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The Cadillac CTS was last year's Motor Trend Car of the Year, but despite critics' rave reviews, sales have been sluggish. GM hopes a price cut will draw more buyers to its acclaimed luxury sedan. Source: General Motors.

Earlier this month, General Motors(NYSE:GM) Cadillac luxury brand surprised industry observers by announcing that it would cut the prices on its acclaimed (but slow-selling) CTS sedan.

Cadillac reduced the sticker price of the CTS from $1,000 to $3,000, depending on model. The company also said it would include more standard equipment in some trim levels.

Why was this a surprise? Companies regularly adjust pricing on slow-selling models. But Cadillac managers had been adamant: We're building cars that are as good as the German luxury brands', they said, so they'll be priced accordingly. After all, they cost just as much to build.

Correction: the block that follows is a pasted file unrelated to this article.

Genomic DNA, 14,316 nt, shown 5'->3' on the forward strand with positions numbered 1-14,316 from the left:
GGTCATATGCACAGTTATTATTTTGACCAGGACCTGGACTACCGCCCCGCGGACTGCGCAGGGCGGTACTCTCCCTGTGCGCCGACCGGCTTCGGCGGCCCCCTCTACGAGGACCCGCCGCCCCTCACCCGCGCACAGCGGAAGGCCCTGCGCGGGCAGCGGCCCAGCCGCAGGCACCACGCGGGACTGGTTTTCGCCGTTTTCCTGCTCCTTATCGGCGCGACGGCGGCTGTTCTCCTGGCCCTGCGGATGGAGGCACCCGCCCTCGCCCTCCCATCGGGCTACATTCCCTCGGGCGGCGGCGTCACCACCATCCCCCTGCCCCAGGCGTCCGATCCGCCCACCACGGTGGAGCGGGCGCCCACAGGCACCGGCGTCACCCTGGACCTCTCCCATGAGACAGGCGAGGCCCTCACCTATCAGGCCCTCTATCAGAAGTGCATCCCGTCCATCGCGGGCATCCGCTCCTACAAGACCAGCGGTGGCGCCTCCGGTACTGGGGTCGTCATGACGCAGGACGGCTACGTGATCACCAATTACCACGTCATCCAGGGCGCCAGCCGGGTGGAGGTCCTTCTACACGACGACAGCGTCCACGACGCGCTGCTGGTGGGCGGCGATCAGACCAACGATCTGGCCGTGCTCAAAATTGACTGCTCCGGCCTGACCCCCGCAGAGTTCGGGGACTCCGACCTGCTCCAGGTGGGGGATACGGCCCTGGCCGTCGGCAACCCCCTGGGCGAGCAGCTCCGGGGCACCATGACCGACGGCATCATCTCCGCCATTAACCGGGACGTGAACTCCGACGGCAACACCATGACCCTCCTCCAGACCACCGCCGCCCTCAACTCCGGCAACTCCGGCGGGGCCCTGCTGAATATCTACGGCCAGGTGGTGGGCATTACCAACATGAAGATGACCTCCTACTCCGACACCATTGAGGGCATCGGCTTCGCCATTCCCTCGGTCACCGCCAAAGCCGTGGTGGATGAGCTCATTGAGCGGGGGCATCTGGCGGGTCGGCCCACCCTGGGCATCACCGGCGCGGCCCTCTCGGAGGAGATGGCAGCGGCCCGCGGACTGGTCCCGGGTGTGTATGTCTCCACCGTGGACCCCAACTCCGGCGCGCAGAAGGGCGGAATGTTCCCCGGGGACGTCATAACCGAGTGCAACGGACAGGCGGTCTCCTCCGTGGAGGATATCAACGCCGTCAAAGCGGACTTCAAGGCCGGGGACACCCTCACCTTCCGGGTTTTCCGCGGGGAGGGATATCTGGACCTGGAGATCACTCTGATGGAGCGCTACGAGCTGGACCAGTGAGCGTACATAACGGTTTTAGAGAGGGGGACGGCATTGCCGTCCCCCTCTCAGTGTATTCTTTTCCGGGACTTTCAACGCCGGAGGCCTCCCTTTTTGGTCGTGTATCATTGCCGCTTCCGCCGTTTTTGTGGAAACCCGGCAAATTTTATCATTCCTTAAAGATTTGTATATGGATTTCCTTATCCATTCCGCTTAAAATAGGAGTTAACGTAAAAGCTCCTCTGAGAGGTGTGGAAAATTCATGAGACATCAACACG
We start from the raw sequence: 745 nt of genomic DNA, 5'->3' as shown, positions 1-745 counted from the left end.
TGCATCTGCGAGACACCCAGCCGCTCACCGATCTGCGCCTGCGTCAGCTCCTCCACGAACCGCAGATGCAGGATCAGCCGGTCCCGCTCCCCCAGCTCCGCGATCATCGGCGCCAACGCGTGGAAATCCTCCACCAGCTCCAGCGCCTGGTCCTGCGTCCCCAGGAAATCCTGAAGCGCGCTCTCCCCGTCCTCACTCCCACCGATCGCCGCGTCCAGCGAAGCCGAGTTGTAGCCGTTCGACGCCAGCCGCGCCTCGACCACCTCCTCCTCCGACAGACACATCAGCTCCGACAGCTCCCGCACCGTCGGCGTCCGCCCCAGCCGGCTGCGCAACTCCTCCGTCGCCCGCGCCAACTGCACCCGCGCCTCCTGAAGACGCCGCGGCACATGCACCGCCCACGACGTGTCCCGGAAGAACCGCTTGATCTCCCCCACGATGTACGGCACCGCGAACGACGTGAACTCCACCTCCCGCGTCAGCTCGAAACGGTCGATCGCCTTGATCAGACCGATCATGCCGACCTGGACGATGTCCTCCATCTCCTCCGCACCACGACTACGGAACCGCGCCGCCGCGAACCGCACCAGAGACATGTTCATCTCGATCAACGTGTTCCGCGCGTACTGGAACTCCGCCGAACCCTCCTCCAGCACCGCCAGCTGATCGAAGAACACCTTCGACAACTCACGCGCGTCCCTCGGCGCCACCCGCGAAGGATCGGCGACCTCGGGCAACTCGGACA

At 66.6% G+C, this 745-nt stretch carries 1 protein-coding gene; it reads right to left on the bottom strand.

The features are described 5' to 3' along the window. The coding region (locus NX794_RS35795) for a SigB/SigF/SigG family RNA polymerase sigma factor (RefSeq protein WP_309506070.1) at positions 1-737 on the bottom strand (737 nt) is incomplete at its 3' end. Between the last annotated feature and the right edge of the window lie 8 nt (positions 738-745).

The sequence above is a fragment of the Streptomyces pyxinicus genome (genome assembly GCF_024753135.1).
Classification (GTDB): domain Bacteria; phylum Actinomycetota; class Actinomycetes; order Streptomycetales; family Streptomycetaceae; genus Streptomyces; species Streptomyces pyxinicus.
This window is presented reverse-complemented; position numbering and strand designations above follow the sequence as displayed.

That position turned out to be a little optimistic: While average transaction prices for the CTS did rise, U.S. sales fell almost 4% last year despite a strong market. The reality is that while Cadillac's latest products, including the CTS sedan. are up to the standard set by brands such as BMW (NASDAQOTH:BAMXF) and Mercedes-Benz -- maybe even a bit better in some ways -- the Cadillac brand still needs a lot of work. Buyers aren't (yet) willing to pay BMW prices for Cadillacs -- at least, not enough to keep GM executives happy. 

That's the simple version, at least. We were hoping for more insight, so we asked Cadillac President Johan de Nysschen to give us the full scoop on the brand's turnabout on pricing. He graciously agreed to do so -- and you can see what he told us in this video, shot on the Cadillac stand at the North American International Auto Show in Detroit. Check it out, and then scroll down to leave a comment with your thoughts. Is this the right move for Cadillac, or should it have held its ground?

John Rosevear owns shares of General Motors. Rex Moore has no position in any stocks mentioned. The Motley Fool recommends General Motors. Try any of our Foolish newsletter services free for 30 days. We Fools may not all hold the same opinions, but we all believe that considering a diverse range of insights makes us better investors. The Motley Fool has a disclosure policy.